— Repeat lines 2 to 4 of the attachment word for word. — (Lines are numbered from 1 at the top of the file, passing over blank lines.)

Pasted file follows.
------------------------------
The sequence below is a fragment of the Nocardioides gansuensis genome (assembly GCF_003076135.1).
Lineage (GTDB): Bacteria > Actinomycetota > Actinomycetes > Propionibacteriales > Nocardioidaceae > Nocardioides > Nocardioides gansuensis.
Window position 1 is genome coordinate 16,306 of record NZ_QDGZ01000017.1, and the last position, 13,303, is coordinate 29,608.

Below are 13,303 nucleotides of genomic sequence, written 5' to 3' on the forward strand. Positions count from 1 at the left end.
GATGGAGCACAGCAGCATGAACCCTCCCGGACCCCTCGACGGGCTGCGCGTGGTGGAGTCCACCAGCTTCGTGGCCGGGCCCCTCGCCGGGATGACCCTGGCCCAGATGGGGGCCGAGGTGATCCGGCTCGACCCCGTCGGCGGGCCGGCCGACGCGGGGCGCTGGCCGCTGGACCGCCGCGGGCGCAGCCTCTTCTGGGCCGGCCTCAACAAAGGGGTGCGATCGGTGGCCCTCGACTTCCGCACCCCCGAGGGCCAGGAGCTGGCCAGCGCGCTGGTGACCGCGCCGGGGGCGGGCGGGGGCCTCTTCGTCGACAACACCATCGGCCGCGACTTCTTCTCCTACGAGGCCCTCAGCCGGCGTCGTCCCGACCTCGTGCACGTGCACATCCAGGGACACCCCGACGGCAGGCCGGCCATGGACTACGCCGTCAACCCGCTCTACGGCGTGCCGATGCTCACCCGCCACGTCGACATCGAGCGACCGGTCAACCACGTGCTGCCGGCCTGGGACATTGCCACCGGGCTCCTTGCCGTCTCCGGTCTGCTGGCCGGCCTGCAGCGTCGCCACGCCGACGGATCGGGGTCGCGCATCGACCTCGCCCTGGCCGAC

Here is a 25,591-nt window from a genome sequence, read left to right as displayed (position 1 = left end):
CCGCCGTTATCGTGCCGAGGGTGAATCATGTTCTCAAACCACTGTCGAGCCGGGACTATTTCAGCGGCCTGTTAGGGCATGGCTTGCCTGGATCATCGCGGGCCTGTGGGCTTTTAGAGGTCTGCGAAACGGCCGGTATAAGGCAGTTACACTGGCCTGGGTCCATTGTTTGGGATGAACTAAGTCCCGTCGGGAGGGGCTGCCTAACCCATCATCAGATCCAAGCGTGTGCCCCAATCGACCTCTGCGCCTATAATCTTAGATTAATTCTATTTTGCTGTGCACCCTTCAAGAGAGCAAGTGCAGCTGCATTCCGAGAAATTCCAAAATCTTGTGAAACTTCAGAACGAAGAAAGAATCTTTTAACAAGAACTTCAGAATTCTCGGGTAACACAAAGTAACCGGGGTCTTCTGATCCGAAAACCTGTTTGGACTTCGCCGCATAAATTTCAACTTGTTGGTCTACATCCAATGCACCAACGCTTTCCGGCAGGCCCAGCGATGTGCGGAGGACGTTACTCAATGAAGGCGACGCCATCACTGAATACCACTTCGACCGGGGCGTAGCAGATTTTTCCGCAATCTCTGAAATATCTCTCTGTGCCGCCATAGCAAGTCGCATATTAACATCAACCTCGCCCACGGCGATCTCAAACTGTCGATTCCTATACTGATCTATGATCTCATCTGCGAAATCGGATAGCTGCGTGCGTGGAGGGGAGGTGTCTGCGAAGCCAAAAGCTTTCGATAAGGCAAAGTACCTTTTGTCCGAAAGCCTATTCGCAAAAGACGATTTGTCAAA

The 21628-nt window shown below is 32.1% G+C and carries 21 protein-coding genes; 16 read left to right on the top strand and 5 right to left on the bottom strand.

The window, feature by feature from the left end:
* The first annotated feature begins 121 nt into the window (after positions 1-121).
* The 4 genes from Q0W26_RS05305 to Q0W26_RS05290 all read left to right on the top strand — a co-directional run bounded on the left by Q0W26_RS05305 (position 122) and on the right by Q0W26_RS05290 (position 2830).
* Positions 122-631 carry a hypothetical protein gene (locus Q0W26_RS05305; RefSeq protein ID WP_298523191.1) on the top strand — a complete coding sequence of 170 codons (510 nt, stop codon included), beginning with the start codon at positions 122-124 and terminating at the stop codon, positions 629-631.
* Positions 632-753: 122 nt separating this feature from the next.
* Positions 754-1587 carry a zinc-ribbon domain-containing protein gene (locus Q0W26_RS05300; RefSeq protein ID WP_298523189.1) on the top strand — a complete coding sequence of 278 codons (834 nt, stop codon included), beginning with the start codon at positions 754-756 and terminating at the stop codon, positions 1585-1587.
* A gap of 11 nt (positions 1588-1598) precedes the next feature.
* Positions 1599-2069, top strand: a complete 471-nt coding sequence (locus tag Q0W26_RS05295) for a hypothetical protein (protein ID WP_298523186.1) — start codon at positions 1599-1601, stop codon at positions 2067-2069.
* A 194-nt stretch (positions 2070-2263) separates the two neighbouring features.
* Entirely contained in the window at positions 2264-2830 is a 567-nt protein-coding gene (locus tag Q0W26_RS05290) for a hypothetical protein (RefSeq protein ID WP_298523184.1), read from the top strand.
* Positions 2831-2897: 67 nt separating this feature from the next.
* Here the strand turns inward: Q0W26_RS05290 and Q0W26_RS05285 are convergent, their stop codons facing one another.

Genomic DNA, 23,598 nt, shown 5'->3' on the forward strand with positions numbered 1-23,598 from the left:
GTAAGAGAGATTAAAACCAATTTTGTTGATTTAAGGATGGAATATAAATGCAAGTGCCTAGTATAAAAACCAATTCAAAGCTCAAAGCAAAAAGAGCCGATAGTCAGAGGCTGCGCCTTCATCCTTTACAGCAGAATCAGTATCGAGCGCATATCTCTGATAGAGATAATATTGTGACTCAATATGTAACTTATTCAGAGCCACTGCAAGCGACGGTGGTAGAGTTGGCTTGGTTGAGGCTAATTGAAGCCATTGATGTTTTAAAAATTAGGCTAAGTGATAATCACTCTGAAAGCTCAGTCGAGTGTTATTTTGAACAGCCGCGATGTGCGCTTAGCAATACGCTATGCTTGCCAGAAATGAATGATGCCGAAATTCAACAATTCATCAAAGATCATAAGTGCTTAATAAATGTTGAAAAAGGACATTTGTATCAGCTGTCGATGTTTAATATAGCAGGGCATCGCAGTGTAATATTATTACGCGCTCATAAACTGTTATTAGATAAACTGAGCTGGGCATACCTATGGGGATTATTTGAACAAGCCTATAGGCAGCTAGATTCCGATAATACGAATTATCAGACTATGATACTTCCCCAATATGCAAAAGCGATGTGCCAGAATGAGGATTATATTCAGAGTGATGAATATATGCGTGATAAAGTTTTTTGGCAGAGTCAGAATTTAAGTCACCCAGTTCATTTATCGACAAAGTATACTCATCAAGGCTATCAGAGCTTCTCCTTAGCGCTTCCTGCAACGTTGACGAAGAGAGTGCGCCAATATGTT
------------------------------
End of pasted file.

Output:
Lineage (GTDB): Bacteria > Actinomycetota > Actinomycetes > Propionibacteriales > Nocardioidaceae > Nocardioides > Nocardioides gansuensis.
Window position 1 is genome coordinate 16,306 of record NZ_QDGZ01000017.1, and the last position, 13,303, is coordinate 29,608.

Below are 13,303 nucleotides of genomic sequence, written 5' to 3' on the forward strand. Positions count from 1 at the left end.